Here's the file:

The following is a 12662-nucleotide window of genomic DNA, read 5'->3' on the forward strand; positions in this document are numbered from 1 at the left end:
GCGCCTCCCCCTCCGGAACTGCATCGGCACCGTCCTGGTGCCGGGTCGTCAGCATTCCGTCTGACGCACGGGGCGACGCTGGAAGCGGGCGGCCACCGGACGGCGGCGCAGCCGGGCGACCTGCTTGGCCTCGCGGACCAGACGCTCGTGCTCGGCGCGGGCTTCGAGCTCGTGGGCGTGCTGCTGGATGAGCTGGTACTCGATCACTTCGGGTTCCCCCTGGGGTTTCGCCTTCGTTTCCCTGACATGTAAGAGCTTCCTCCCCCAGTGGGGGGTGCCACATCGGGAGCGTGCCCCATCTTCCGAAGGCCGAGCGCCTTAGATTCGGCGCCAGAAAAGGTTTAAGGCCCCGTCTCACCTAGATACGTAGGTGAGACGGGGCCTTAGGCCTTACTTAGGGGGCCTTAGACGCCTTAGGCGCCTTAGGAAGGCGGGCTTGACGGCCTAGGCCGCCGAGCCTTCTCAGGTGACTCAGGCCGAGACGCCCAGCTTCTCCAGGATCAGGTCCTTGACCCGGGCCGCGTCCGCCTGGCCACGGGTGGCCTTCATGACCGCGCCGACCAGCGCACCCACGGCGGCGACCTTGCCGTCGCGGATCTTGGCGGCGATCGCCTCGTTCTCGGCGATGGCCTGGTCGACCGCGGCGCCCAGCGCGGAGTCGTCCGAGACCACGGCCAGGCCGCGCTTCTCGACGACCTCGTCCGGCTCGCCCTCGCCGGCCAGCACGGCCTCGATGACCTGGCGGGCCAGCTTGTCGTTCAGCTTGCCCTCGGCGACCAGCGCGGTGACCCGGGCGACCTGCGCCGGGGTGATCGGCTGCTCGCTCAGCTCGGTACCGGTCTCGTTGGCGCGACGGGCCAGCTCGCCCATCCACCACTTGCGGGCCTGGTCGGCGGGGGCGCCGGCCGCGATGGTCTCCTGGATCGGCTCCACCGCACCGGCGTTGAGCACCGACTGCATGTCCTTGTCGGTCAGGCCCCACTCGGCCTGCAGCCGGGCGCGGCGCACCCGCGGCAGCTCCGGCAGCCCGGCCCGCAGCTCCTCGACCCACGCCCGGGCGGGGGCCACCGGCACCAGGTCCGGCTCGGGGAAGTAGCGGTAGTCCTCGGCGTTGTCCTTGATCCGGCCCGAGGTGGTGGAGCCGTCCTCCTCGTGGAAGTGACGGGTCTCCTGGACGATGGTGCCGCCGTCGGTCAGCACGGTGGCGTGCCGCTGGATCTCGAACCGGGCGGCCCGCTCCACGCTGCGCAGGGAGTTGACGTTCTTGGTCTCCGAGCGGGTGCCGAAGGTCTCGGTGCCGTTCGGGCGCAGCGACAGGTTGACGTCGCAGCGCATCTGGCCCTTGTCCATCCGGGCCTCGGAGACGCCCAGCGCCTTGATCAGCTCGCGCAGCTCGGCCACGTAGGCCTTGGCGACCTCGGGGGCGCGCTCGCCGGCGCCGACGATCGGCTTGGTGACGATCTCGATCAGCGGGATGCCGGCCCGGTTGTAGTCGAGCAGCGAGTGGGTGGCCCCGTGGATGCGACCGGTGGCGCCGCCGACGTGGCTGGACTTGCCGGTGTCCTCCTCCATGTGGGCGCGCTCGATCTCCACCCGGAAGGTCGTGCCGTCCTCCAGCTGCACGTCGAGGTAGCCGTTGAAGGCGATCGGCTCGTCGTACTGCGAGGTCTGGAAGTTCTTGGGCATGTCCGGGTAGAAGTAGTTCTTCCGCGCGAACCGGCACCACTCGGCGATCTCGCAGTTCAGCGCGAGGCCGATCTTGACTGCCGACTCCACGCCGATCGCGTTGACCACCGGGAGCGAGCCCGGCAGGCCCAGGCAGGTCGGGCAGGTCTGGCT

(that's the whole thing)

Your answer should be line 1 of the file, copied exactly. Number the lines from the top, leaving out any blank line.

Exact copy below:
The following is a 12662-nucleotide window of genomic DNA, read 5'->3' on the forward strand; positions in this document are numbered from 1 at the left end: